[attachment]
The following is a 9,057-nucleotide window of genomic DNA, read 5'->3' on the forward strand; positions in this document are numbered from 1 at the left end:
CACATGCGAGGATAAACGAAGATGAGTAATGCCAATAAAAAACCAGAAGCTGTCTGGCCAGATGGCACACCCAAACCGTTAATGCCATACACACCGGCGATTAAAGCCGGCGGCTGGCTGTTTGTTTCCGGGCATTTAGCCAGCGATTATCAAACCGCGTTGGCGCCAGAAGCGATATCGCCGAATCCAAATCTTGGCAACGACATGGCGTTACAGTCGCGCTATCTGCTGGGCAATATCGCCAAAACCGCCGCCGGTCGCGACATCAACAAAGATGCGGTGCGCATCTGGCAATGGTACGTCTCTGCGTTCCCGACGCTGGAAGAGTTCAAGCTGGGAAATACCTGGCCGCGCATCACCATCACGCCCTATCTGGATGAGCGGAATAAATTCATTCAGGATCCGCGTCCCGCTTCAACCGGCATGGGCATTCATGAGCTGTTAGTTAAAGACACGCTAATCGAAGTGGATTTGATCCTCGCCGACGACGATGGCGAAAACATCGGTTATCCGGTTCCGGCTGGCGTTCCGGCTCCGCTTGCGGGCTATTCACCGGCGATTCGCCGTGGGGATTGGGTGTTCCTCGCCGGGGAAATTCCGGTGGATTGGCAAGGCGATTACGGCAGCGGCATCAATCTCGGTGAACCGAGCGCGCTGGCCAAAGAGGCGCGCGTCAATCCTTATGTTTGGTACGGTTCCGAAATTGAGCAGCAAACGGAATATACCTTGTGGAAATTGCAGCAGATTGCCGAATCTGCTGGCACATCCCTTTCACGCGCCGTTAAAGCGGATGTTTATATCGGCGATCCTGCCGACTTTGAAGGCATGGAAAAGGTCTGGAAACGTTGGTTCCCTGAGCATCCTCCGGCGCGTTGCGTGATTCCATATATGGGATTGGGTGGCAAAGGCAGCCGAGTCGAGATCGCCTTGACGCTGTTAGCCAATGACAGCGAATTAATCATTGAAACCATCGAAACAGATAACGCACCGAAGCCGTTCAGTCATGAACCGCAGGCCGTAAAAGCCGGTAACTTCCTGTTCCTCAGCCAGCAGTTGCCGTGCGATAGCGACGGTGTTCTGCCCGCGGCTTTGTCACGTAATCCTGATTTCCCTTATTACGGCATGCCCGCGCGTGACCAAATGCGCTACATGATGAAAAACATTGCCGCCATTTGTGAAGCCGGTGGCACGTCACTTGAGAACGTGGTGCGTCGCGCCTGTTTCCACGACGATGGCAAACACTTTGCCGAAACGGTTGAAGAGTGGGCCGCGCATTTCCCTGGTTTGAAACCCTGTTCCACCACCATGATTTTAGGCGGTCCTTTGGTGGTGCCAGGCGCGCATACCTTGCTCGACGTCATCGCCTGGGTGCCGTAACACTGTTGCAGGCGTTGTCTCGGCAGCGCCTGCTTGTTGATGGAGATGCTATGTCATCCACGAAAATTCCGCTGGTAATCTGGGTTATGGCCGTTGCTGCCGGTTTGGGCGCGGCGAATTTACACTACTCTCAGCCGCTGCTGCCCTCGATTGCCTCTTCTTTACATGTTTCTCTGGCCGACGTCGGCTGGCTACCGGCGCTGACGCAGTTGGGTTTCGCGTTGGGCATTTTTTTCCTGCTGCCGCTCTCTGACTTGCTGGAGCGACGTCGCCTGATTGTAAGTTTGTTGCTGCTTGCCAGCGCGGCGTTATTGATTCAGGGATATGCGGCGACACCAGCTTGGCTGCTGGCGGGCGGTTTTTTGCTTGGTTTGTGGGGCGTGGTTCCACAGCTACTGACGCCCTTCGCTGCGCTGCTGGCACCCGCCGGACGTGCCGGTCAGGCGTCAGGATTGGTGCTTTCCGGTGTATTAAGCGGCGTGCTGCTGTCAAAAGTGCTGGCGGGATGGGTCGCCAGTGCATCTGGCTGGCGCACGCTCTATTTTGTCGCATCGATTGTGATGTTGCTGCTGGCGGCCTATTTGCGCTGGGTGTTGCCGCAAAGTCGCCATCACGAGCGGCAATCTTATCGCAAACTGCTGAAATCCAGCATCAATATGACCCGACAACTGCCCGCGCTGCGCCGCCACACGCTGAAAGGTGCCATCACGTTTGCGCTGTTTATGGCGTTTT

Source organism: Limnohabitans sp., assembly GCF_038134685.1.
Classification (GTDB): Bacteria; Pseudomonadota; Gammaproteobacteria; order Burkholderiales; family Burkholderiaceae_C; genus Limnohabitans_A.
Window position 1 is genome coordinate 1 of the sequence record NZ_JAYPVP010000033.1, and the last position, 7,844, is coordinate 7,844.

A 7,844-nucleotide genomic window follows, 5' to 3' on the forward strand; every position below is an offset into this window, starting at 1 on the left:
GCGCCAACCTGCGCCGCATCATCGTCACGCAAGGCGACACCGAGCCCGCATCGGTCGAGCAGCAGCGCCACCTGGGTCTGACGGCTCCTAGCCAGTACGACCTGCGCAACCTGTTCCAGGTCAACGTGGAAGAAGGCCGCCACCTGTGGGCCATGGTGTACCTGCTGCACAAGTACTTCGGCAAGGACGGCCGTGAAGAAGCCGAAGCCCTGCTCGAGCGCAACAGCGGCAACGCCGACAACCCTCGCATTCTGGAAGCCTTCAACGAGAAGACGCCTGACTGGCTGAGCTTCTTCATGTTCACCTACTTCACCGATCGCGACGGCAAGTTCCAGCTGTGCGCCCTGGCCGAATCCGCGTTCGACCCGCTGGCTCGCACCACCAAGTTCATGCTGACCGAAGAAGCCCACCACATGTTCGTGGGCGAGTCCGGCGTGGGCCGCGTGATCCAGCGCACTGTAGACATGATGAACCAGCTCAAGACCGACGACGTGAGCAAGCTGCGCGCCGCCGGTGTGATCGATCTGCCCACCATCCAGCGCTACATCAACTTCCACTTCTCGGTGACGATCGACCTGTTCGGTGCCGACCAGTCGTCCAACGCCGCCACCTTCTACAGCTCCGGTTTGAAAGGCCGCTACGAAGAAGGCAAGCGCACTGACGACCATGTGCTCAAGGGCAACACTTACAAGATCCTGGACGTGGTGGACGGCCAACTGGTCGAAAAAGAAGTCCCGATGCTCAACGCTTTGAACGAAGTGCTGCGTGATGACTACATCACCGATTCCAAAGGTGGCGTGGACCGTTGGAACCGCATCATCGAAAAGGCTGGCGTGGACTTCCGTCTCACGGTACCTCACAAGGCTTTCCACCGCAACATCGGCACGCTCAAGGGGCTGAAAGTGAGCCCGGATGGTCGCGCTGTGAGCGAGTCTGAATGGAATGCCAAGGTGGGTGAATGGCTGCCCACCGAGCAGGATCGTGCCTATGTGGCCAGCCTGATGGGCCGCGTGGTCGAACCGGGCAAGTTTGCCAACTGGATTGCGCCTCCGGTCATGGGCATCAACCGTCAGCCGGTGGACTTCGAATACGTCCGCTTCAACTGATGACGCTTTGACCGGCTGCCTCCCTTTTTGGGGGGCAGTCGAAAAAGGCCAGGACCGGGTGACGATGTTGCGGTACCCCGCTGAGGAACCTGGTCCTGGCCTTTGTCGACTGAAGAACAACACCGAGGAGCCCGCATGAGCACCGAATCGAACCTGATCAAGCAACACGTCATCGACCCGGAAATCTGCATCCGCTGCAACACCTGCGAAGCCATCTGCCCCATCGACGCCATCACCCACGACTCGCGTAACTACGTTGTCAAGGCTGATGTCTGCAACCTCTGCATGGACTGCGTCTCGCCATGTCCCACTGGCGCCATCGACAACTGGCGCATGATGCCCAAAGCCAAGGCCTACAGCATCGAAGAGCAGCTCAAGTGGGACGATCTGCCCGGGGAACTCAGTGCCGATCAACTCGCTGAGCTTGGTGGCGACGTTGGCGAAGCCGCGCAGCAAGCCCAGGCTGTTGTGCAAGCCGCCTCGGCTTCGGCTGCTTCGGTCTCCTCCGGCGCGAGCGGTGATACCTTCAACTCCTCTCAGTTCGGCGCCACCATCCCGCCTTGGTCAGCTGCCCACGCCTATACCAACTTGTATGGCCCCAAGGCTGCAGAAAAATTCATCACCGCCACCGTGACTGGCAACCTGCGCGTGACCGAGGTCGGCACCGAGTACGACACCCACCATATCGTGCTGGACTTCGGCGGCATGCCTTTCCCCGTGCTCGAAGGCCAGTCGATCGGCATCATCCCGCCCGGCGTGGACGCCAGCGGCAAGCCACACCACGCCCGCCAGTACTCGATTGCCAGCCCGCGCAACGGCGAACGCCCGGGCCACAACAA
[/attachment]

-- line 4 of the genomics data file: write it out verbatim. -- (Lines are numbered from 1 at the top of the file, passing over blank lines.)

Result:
Classification (GTDB): Bacteria; Pseudomonadota; Gammaproteobacteria; order Burkholderiales; family Burkholderiaceae_C; genus Limnohabitans_A.